Third Night of Neowise: The Comet Made for a Dob

Click for full-sized image.

July 17th, 2020, 9:48 p.m. local time

With the humidity climbing in very hot air, I still attempted a third night of viewing  everyone’s newest favorite comet.  This time, I dragged my Dobsonian into my front yard, which I rarely do.  But I also rarely point my astronomical equipment towards the North.  Call it a special occasion worth the extra effort and sweat.

Of all the views I have seen myself so far of Neowise, the simple view from the Dob has been my favorite.  It was a tad difficult to locate manually, even guided by binoculars, due to how low it was to the Northwest horizon.  I rarely point the Dob so low as well.  It requires weight adjustments to prevent the tube from tipping forward, and this night was no exception.

In this image, I particularly enjoy observing the tail and being able to see how far back it flares from the comet.

For those interested, the two stars close to the comet appear to be HIP 42761/SAO 42503 (lower) and HIP 42773/SAO 42503 (upper).  HIP 42761’s magnitude is 9.25 and HIP 42773’s is 7.85.  My image appears to corroborate this, as the higher star is slightly brighter.  Thanks to Stellarium, both the web and desktop versions, for helping me to identify these stars.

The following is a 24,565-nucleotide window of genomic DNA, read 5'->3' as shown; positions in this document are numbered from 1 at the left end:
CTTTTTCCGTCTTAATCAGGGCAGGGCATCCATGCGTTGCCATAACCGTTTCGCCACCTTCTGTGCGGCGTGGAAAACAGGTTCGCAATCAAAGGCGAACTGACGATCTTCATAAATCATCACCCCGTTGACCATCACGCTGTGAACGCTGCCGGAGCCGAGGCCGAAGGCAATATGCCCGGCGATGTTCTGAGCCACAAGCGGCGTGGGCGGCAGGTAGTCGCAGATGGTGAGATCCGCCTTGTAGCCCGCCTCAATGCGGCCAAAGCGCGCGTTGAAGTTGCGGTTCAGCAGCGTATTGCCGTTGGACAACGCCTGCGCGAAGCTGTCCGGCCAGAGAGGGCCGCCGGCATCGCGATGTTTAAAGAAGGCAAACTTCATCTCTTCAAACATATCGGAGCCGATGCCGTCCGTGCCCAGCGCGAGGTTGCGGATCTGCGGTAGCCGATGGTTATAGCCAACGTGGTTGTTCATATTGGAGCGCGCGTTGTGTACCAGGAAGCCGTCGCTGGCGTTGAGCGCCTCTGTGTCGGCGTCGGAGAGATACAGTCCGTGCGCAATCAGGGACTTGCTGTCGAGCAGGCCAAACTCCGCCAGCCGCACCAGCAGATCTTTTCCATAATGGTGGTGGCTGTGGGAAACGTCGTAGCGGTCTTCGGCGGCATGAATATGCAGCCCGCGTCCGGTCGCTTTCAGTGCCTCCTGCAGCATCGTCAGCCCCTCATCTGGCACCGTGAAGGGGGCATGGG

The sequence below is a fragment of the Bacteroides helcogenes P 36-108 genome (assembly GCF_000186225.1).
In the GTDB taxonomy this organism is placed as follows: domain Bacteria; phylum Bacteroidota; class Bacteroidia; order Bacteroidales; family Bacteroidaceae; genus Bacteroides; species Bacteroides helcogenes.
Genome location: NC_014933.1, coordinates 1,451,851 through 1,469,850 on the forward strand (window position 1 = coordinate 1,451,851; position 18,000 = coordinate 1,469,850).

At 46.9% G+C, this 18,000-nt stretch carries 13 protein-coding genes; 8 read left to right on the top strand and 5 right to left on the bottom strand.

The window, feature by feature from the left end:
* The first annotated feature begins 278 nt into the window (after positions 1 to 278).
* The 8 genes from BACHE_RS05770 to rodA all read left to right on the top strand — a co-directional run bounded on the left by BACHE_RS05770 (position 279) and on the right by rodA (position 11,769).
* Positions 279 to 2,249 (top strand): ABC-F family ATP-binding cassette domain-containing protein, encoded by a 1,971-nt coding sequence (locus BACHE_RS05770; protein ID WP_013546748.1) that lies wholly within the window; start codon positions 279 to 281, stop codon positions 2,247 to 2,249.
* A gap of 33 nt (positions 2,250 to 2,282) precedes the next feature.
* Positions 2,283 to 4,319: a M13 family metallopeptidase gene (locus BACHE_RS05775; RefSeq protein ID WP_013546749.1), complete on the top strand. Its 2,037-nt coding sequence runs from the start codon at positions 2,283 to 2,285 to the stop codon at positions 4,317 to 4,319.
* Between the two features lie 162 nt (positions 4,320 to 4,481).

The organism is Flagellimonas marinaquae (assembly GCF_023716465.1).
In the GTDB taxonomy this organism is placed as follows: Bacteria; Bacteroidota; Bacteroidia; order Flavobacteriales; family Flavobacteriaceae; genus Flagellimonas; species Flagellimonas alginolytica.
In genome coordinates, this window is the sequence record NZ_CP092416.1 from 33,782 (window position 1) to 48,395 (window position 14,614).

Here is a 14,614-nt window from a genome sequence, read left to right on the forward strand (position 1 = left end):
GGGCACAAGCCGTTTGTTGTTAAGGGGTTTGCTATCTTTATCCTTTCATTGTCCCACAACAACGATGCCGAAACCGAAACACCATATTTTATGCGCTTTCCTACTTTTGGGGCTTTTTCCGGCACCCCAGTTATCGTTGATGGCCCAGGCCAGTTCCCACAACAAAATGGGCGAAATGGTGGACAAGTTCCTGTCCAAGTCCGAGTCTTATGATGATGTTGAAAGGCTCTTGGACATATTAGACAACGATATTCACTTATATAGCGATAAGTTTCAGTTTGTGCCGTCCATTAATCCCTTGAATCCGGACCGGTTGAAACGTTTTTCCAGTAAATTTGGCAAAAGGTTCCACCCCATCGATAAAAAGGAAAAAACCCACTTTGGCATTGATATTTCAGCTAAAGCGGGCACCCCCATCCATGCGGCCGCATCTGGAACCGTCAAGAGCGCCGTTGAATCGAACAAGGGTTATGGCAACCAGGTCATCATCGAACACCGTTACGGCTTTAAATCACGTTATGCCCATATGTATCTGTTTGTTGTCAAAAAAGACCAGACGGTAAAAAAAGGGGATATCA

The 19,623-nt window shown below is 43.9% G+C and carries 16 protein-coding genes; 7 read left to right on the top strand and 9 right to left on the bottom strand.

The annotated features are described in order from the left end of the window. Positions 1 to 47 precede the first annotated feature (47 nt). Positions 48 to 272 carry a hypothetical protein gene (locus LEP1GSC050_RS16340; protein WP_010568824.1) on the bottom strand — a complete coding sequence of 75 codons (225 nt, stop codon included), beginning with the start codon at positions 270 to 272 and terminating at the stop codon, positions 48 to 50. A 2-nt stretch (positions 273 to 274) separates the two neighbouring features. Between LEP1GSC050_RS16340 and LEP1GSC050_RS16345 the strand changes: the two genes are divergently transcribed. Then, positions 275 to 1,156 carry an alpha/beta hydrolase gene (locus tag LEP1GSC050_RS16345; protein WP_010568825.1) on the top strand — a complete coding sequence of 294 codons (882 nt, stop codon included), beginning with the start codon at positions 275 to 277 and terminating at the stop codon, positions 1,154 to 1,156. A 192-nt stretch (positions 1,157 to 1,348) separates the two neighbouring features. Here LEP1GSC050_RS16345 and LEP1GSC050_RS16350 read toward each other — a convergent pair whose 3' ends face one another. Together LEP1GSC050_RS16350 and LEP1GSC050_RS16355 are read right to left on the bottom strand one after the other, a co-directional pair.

Summary of my equipment, settings, and software used:

  • Telescope: Dobsonian reflector 254mm / 10″ (homemade)
  • Camera: iPhone XS
  • Q70 32mm eyepiece
  • No Barlow
  • No filter
  • NightCap app
  • Relevant camera settings (afocal):
    • ISO 1600
    • Exposure: 1 sec
    • f/1.8
    • Focal length 4mm
    • Smartphone telescope mounting bracket
  • Software for post-processing:
    • PaintShop Pro for minor touch-ups and contrast adjustment

4 thoughts on “Third Night of Neowise: The Comet Made for a Dob

  1. Pingback: Unremarkable Great Conjunction | Aperture Astronomy

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